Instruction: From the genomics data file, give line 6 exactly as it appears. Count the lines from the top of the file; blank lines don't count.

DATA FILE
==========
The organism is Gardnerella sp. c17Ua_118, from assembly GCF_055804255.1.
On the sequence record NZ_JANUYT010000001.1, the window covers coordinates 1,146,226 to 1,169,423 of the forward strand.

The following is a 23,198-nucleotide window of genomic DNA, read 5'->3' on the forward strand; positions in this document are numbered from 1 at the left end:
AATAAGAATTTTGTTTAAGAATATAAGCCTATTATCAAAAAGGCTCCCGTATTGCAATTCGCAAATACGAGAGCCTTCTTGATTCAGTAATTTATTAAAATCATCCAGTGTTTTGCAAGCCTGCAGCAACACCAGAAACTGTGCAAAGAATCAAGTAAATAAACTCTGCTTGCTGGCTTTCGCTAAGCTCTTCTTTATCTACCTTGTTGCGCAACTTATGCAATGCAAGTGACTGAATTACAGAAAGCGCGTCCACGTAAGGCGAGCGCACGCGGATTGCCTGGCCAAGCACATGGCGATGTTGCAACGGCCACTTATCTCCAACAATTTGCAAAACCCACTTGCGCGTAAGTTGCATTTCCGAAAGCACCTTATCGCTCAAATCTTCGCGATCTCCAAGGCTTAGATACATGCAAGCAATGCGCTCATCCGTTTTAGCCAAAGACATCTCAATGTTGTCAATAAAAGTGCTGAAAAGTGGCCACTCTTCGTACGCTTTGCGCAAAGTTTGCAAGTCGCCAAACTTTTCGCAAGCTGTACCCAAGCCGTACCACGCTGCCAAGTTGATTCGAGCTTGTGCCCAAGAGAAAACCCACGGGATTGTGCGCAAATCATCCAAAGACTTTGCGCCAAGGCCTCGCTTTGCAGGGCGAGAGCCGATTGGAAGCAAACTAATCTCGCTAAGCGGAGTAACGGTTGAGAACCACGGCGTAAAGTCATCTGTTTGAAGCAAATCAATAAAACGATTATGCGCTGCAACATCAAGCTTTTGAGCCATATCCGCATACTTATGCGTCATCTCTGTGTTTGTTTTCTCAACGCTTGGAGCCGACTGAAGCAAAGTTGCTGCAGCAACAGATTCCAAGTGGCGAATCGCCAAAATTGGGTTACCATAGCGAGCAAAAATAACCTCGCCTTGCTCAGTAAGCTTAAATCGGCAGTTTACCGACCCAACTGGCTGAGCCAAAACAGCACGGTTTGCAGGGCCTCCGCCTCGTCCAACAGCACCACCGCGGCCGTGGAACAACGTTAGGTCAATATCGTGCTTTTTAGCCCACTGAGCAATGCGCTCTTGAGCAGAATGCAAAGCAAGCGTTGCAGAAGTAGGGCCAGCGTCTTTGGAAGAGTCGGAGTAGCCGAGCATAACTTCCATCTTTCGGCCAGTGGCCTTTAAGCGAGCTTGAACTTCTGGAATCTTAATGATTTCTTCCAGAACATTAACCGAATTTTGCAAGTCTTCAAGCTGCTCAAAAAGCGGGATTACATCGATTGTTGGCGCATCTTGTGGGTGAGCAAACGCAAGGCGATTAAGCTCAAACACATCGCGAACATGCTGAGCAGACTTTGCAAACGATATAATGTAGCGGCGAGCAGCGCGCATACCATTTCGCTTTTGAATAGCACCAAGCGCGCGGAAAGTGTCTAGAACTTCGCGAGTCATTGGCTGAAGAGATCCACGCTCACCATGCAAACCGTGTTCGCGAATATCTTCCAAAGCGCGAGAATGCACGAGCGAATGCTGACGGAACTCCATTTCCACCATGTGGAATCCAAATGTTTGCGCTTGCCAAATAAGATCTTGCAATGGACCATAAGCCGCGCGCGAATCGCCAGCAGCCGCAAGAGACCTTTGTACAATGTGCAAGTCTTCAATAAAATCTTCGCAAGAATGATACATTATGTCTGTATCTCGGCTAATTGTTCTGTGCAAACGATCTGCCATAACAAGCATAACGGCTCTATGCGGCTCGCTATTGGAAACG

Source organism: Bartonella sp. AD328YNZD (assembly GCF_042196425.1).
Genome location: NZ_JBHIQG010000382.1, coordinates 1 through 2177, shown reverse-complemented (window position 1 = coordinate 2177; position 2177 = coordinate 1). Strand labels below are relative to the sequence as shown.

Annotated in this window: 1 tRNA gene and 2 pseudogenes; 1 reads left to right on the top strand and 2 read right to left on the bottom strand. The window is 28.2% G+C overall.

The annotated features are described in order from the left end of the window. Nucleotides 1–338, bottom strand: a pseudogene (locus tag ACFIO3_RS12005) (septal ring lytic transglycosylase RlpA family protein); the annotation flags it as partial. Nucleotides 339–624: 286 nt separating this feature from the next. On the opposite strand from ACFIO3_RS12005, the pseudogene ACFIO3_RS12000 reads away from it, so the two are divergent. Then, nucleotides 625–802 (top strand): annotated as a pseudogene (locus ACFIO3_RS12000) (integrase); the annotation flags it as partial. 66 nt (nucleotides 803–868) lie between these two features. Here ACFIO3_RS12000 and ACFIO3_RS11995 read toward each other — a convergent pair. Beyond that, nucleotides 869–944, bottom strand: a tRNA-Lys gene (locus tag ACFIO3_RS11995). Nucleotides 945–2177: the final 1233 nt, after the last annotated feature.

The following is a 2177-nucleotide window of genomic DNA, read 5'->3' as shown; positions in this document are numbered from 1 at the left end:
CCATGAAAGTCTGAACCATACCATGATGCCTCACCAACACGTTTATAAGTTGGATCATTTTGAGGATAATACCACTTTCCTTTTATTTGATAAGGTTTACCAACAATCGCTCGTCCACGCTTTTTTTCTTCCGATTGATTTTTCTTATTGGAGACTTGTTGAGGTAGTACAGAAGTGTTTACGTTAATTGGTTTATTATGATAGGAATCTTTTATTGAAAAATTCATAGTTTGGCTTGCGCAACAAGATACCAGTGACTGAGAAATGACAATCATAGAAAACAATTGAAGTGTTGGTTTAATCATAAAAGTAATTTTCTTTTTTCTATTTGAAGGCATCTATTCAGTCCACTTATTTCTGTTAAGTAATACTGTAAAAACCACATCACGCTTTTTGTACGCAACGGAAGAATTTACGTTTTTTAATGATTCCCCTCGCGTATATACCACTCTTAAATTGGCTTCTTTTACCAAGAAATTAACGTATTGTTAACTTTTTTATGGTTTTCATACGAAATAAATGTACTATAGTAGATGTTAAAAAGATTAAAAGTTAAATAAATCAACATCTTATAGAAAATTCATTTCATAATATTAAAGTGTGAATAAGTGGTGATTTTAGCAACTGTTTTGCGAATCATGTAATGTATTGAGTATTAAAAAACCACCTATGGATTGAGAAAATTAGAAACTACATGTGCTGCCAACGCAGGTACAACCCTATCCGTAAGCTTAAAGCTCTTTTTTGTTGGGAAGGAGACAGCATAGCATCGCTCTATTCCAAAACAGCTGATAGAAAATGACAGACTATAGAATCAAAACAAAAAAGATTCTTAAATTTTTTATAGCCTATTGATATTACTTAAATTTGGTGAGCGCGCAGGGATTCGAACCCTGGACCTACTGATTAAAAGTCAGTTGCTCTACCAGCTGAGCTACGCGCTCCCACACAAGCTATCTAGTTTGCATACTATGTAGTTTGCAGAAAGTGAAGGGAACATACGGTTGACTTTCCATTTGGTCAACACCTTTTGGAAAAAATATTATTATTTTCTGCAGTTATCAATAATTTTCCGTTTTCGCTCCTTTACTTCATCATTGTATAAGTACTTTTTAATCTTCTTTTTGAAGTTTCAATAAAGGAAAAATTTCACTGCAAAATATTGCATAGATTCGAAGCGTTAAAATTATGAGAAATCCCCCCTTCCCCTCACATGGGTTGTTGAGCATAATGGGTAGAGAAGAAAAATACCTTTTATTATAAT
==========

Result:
Genome location: NZ_JBHIQG010000382.1, coordinates 1 through 2177, shown reverse-complemented (window position 1 = coordinate 2177; position 2177 = coordinate 1). Strand labels below are relative to the sequence as shown.